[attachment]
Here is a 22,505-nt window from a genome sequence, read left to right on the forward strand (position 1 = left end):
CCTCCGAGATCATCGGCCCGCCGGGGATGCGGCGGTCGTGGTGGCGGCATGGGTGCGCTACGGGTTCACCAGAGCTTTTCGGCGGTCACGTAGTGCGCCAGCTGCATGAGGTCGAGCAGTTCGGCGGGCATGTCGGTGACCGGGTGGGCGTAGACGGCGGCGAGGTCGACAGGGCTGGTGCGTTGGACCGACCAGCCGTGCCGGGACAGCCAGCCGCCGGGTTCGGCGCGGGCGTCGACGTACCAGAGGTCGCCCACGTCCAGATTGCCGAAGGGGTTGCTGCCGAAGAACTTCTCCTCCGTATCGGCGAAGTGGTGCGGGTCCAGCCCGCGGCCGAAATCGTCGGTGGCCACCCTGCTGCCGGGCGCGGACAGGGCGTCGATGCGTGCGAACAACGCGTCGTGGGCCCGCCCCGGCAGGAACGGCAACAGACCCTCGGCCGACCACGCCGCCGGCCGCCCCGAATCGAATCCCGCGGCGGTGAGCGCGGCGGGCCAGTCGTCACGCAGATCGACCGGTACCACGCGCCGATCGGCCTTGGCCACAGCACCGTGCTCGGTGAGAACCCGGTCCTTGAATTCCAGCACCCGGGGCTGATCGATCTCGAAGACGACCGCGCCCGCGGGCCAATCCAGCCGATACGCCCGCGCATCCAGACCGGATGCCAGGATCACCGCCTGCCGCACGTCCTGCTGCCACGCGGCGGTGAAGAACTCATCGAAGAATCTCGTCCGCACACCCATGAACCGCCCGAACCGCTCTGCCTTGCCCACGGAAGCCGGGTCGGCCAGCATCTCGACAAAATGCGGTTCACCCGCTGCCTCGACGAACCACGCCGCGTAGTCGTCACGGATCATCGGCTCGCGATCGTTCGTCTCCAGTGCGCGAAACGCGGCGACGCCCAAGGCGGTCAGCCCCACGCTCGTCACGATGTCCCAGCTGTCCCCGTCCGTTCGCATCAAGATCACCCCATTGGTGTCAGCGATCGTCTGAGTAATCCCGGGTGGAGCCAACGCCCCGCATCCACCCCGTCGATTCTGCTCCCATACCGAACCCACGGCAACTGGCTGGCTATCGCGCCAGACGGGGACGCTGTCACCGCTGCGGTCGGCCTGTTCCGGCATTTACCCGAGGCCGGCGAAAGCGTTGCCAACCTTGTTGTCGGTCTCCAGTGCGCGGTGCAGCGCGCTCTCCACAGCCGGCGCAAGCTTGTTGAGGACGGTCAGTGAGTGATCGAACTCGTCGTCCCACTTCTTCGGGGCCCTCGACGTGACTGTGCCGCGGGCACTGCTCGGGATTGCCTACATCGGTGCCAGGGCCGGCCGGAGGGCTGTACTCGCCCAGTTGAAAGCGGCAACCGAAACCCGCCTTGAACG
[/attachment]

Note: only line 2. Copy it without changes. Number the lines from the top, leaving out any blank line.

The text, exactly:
CCTCCGAGATCATCGGCCCGCCGGGGATGCGGCGGTCGTGGTGGCGGCATGGGTGCGCTACGGGTTCACCAGAGCTTTTCGGCGGTCACGTAGTGCGCCAGCTGCATGAGGTCGAGCAGTTCGGCGGGCATGTCGGTGACCGGGTGGGCGTAGACGGCGGCGAGGTCGACAGGGCTGGTGCGTTGGACCGACCAGCCGTGCCGGGACAGCCAGCCGCCGGGTTCGGCGCGGGCGTCGACGTACCAGAGGTCGCCCACGTCCAGATTGCCGAAGGGGTTGCTGCCGAAGAACTTCTCCTCCGTATCGGCGAAGTGGTGCGGGTCCAGCCCGCGGCCGAAATCGTCGGTGGCCACCCTGCTGCCGGGCGCGGACAGGGCGTCGATGCGTGCGAACAACGCGTCGTGGGCCCGCCCCGGCAGGAACGGCAACAGACCCTCGGCCGACCACGCCGCCGGCCGCCCCGAATCGAATCCCGCGGCGGTGAGCGCGGCGGGCCAGTCGTCACGCAGATCGACCGGTACCACGCGCCGATCGGCCTTGGCCACAGCACCGTGCTCGGTGAGAACCCGGTCCTTGAATTCCAGCACCCGGGGCTGATCGATCTCGAAGACGACCGCGCCCGCGGGCCAATCCAGCCGATACGCCCGCGCATCCAGACCGGATGCCAGGATCACCGCCTGCCGCACGTCCTGCTGCCACGCGGCGGTGAAGAACTCATCGAAGAATCTCGTCCGCACACCCATGAACCGCCCGAACCGCTCTGCCTTGCCCACGGAAGCCGGGTCGGCCAGCATCTCGACAAAATGCGGTTCACCCGCTGCCTCGACGAACCACGCCGCGTAGTCGTCACGGATCATCGGCTCGCGATCGTTCGTCTCCAGTGCGCGAAACGCGGCGACGCCCAAGGCGGTCAGCCCCACGCTCGTCACGATGTCCCAGCTGTCCCCGTCCGTTCGCATCAAGATCACCCCATTGGTGTCAGCGATCGTCTGAGTAATCCCGGGTGGAGCCAACGCCCCGCATCCACCCCGTCGATTCTGCTCCCATACCGAACCCACGGCAACTGGCTGGCTATCGCGCCAGACGGGGACGCTGTCACCGCTGCGGTCGGCCTGTTCCGGCATTTACCCGAGGCCGGCGAAAGCGTTGCCAACCTTGTTGTCGGTCTCCAGTGCGCGGTGCAGCGCGCTCTCCACAGCCGGCGCAAGCTTGTTGAGGACGGTCAGTGAGTGATCGAACTCGTCGTCCCACTTCTTCGGGGCCCTCGACGTGACTGTGCCGCGGGCACTGCTCGGGATTGCCTACATCGGTGCCAGGGCCGGCCGGAGGGCTGTACTCGCCCAGTTGAAAGCGGCAACCGAAACCCGCCTTGAACG